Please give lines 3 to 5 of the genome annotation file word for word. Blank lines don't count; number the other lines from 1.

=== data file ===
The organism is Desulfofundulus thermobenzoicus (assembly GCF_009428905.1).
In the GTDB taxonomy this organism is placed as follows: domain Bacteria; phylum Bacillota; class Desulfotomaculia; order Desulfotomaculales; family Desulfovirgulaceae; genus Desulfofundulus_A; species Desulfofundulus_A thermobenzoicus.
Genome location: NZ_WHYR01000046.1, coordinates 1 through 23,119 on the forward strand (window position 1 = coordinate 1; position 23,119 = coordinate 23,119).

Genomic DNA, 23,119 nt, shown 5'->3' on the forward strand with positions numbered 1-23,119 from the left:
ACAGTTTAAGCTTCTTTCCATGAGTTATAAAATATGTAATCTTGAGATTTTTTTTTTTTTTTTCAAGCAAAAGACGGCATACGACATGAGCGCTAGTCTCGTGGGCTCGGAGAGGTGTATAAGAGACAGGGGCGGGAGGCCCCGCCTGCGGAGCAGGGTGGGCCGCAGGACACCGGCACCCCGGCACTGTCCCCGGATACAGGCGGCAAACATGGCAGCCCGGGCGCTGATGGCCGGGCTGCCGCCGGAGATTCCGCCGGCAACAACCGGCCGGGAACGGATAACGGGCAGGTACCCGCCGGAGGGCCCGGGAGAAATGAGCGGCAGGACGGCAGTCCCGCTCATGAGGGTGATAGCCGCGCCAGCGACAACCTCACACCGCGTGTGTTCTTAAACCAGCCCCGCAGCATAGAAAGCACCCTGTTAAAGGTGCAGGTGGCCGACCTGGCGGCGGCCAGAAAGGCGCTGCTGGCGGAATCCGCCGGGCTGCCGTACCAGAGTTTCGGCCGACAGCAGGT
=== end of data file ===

Genome location: NZ_WHYR01000046.1, coordinates 1 through 23,119 on the forward strand (window position 1 = coordinate 1; position 23,119 = coordinate 23,119).

Genomic DNA, 23,119 nt, shown 5'->3' on the forward strand with positions numbered 1-23,119 from the left:
ACAGTTTAAGCTTCTTTCCATGAGTTATAAAATATGTAATCTTGAGATTTTTTTTTTTTTTTTCAAGCAAAAGACGGCATACGACATGAGCGCTAGTCTCGTGGGCTCGGAGAGGTGTATAAGAGACAGGGGCGGGAGGCCCCGCCTGCGGAGCAGGGTGGGCCGCAGGACACCGGCACCCCGGCACTGTCCCCGGATACAGGCGGCAAACATGGCAGCCCGGGCGCTGATGGCCGGGCTGCCGCCGGAGATTCCGCCGGCAACAACCGGCCGGGAACGGATAACGGGCAGGTACCCGCCGGAGGGCCCGGGAGAAATGAGCGGCAGGACGGCAGTCCCGCTCATGAGGGTGATAGCCGCGCCAGCGACAACCTCACACCGCGTGTGTTCTTAAACCAGCCCCGCAGCATAGAAAGCACCCTGTTAAAGGTGCAGGTGGCCGACCTGGCGGCGGCCAGAAAGGCGCTGCTGGCGGAATCCGCCGGGCTGCCGTACCAGAGTTTCGGCCGACAGCAGGT